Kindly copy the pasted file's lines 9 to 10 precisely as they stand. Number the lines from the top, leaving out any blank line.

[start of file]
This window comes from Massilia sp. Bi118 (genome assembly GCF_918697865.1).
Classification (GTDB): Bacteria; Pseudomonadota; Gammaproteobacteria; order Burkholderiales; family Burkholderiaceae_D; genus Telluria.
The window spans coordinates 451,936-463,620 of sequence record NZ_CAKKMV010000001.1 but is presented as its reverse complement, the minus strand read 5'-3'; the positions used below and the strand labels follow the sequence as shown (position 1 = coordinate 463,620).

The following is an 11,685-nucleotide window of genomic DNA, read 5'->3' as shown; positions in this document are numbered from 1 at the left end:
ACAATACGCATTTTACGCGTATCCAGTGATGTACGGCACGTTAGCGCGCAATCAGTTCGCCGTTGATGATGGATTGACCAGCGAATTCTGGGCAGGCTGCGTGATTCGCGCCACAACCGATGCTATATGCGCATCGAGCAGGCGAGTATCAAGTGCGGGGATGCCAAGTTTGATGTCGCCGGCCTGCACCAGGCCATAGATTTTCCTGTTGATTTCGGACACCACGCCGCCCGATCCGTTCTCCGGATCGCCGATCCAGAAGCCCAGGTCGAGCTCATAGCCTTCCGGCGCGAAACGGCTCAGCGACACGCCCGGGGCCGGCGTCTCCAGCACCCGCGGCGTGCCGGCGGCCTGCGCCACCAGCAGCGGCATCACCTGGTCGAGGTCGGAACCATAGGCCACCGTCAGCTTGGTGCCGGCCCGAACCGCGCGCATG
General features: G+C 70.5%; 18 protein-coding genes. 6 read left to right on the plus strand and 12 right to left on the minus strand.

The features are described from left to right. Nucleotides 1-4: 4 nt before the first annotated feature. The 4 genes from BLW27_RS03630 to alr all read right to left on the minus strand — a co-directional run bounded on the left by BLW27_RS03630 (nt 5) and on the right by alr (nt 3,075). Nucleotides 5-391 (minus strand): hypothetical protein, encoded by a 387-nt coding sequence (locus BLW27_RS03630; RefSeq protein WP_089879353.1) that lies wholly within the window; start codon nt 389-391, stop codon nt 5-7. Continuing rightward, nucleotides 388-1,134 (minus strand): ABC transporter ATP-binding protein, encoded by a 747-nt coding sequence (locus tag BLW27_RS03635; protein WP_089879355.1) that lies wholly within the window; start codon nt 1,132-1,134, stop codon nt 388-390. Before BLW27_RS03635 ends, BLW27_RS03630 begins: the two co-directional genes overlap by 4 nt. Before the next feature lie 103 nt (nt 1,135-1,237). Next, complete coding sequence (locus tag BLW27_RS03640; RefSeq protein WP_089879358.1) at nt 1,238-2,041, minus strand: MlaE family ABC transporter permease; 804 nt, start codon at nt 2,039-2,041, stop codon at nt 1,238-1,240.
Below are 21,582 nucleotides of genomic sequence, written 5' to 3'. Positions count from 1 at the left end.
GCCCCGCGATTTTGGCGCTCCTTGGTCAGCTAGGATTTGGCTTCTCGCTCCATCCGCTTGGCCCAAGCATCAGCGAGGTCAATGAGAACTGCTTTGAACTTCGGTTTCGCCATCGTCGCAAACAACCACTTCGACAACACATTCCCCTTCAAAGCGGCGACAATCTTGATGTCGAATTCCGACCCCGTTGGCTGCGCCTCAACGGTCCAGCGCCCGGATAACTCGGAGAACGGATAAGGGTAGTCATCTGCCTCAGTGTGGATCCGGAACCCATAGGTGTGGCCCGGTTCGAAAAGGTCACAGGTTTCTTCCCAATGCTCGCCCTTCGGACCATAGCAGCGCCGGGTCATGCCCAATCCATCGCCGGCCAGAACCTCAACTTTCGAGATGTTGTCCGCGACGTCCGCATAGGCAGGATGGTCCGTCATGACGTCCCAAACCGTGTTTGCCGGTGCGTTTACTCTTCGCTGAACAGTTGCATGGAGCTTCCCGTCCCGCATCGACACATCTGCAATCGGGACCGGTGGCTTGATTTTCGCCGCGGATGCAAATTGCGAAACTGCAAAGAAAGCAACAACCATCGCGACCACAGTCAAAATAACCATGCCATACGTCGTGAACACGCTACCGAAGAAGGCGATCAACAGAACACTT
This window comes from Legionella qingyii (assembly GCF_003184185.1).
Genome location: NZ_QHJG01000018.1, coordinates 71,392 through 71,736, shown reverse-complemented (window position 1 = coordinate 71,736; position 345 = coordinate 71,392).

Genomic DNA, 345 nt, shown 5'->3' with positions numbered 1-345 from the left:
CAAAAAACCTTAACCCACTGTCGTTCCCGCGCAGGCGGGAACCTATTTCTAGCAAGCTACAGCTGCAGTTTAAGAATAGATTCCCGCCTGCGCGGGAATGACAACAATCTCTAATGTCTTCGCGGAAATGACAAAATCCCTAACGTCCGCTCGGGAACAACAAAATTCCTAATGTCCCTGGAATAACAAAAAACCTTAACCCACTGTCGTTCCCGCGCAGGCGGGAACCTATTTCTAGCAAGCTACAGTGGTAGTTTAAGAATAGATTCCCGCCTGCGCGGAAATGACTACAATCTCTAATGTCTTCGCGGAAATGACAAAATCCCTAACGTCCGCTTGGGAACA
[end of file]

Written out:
GCCCCGCGATTTTGGCGCTCCTTGGTCAGCTAGGATTTGGCTTCTCGCTCCATCCGCTTGGCCCAAGCATCAGCGAGGTCAATGAGAACTGCTTTGAACTTCGGTTTCGCCATCGTCGCAAACAACCACTTCGACAACACATTCCCCTTCAAAGCGGCGACAATCTTGATGTCGAATTCCGACCCCGTTGGCTGCGCCTCAACGGTCCAGCGCCCGGATAACTCGGAGAACGGATAAGGGTAGTCATCTGCCTCAGTGTGGATCCGGAACCCATAGGTGTGGCCCGGTTCGAAAAGGTCACAGGTTTCTTCCCAATGCTCGCCCTTCGGACCATAGCAGCGCCGGGTCATGCCCAATCCATCGCCGGCCAGAACCTCAACTTTCGAGATGTTGTCCGCGACGTCCGCATAGGCAGGATGGTCCGTCATGACGTCCCAAACCGTGTTTGCCGGTGCGTTTACTCTTCGCTGAACAGTTGCATGGAGCTTCCCGTCCCGCATCGACACATCTGCAATCGGGACCGGTGGCTTGATTTTCGCCGCGGATGCAAATTGCGAAACTGCAAAGAAAGCAACAACCATCGCGACCACAGTCAAAATAACCATGCCATACGTCGTGAACACGCTACCGAAGAAGGCGATCAACAGAACACTT
This window comes from Legionella qingyii (assembly GCF_003184185.1).